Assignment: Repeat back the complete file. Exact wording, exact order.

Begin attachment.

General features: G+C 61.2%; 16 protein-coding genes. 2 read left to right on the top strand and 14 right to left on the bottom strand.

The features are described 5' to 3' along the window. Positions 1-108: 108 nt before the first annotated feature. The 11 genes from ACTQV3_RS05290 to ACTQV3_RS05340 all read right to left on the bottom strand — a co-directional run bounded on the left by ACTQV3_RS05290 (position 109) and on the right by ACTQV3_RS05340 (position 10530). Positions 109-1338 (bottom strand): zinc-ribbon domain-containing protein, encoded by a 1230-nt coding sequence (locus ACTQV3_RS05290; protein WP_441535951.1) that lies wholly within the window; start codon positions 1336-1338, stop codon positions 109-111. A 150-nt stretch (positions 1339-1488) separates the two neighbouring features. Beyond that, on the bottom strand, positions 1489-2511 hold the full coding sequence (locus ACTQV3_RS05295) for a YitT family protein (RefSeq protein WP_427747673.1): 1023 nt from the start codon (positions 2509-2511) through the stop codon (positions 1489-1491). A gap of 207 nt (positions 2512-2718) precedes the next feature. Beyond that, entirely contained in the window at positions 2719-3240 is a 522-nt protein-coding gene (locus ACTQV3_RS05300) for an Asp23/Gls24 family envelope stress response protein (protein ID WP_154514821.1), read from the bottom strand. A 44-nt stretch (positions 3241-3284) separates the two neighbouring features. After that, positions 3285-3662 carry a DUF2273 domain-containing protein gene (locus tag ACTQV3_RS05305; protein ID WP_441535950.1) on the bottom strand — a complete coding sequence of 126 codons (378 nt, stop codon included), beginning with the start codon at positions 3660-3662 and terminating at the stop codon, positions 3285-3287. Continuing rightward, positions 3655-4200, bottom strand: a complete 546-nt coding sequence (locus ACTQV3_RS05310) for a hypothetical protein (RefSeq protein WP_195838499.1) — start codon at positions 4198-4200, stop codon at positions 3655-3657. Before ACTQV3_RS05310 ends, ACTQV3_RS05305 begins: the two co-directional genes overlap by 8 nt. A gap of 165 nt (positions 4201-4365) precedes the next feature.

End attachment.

General features: G+C 61.2%; 16 protein-coding genes. 2 read left to right on the top strand and 14 right to left on the bottom strand.

The features are described 5' to 3' along the window. Positions 1-108: 108 nt before the first annotated feature. The 11 genes from ACTQV3_RS05290 to ACTQV3_RS05340 all read right to left on the bottom strand — a co-directional run bounded on the left by ACTQV3_RS05290 (position 109) and on the right by ACTQV3_RS05340 (position 10530). Positions 109-1338 (bottom strand): zinc-ribbon domain-containing protein, encoded by a 1230-nt coding sequence (locus ACTQV3_RS05290; protein WP_441535951.1) that lies wholly within the window; start codon positions 1336-1338, stop codon positions 109-111. A 150-nt stretch (positions 1339-1488) separates the two neighbouring features. Beyond that, on the bottom strand, positions 1489-2511 hold the full coding sequence (locus ACTQV3_RS05295) for a YitT family protein (RefSeq protein WP_427747673.1): 1023 nt from the start codon (positions 2509-2511) through the stop codon (positions 1489-1491). A gap of 207 nt (positions 2512-2718) precedes the next feature. Beyond that, entirely contained in the window at positions 2719-3240 is a 522-nt protein-coding gene (locus ACTQV3_RS05300) for an Asp23/Gls24 family envelope stress response protein (protein ID WP_154514821.1), read from the bottom strand. A 44-nt stretch (positions 3241-3284) separates the two neighbouring features. After that, positions 3285-3662 carry a DUF2273 domain-containing protein gene (locus tag ACTQV3_RS05305; protein ID WP_441535950.1) on the bottom strand — a complete coding sequence of 126 codons (378 nt, stop codon included), beginning with the start codon at positions 3660-3662 and terminating at the stop codon, positions 3285-3287. Continuing rightward, positions 3655-4200, bottom strand: a complete 546-nt coding sequence (locus ACTQV3_RS05310) for a hypothetical protein (RefSeq protein WP_195838499.1) — start codon at positions 4198-4200, stop codon at positions 3655-3657. Before ACTQV3_RS05310 ends, ACTQV3_RS05305 begins: the two co-directional genes overlap by 8 nt. A gap of 165 nt (positions 4201-4365) precedes the next feature.